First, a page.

I often see instructions or guidance on the wiki where the writer wants to provide a link. Often those instructions say something like this:

  • For more information, see this URL…

Yikes! Hold on a minute here — Fedora, like many other operating systems, has users and contributors who are blind or have severe visual impairments. They may not be able to “see” your link, and in their cases, you’re giving an instruction they can’t possibly follow. This usage is very common in English, so it can be a hard habit to break. I know it’s still an effort for me not to fall into this habit.

Fortunately solving the problem is easy. Use one of the following phrases instead:

  • For more information, visit this URL…
  • For more information, refer to this URL…

Ah, that’s much better, and now everyone can follow your instructions. It’s easy to fall into the trap of thinking this issue is one of “political correctness” or social niceties, but I believe it’s simpler and less controversial. Fixing this particular usage makes the wiki more accurate. People don’t “see” a reference, they refer to it. In the case of a URL, they can refer to it by visiting it. This particular language fix doesn’t make the wording awkward or bloated, so it’s well worth using the more accurate version here.

Happy wiki-ing!

XML editing with Emacs.

I’ve been using GNU Emacs ever since I started working with the Fedora documentation team years ago. I wouldn’t call myself a power user by any means, but it handles my modest needs very well. Other people may have different preferences, which is fine. (Holy wars to /dev/null please.)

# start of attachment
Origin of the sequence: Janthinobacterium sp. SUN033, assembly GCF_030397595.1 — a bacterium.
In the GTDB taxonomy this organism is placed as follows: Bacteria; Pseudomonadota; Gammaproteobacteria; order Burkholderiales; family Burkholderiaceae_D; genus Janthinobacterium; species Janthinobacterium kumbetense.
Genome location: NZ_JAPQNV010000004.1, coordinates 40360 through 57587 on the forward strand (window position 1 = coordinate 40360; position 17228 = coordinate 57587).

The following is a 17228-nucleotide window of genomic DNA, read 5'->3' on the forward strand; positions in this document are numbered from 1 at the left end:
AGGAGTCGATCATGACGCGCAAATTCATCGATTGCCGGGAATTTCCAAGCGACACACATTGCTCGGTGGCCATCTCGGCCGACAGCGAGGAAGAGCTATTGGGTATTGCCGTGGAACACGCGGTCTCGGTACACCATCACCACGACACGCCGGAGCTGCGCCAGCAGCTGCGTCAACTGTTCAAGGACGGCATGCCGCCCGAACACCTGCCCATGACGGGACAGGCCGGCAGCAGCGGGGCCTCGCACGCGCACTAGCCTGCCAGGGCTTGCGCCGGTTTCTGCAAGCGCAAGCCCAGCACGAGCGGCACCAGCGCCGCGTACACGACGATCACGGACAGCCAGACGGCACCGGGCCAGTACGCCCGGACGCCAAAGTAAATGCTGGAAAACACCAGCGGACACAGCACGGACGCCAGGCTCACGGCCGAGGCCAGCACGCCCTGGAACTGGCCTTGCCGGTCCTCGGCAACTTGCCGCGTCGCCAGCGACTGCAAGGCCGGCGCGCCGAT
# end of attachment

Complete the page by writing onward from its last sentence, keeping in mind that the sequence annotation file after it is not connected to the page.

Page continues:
In the intervening years some really nice tools have evolved for dealing with different kinds of XML documents. I used to use the old psgml-mode to do editing of XML documents, but nowadays things are even more elegant and functional with nxml-mode. In truth, I was probably late to switch, simply because I didn’t have time to fix that which wasn’t broken.

However, ultimately psgml fell out of favor and the switch was necessary. But I discovered an array of helpful configurations that made XML editing even easier than before. I use these tools for editing DocBook XML, but they’re equally powerful for other schemas as well. For instance, you could use nxml-mode to hand-edit libvirt domain files with good confidence on their validity.

You can probably find directions like these (or even better) in a lot of places around the web. What I found difficult about the process was discovering the why as opposed to the what to do. How does all this stuff work, anyhow? None of the pages I read did a great job at explaining that. Admittedly, some of them were parts of much larger works, but I just wanted to get something done, not read an entire book. In writing the above page, I thought to myself, How can I improve this situation for the next person?

The key to solving that problem was this fantastic post by Mel Chua (and her lightning talk at FUDCon Tempe) where she talked about baking croissants. Short summary: it’s not enough to write a recipe and expect people to follow it, if your goal is to get people baking who aren’t bakers by trade. You have to take the time to fill in all the gaps.

So the result is this page I added to the Fedora wiki: How to use Emacs for XML editing.

Thanks, Mel, for the great advice. If anyone finds something wrong with that page, why bother commenting here? Just edit the wiki page if you’re a Fedora contributor (in other words, someone with an account and completed CLA). I’ll get notified when you do and everyone can benefit from your changes.

UPDATE: I revised the page slightly to give some needed background information up front and make it even more Mel-icious. Also I slightly edited this post to eliminate some awkwardness from where I rearranged text.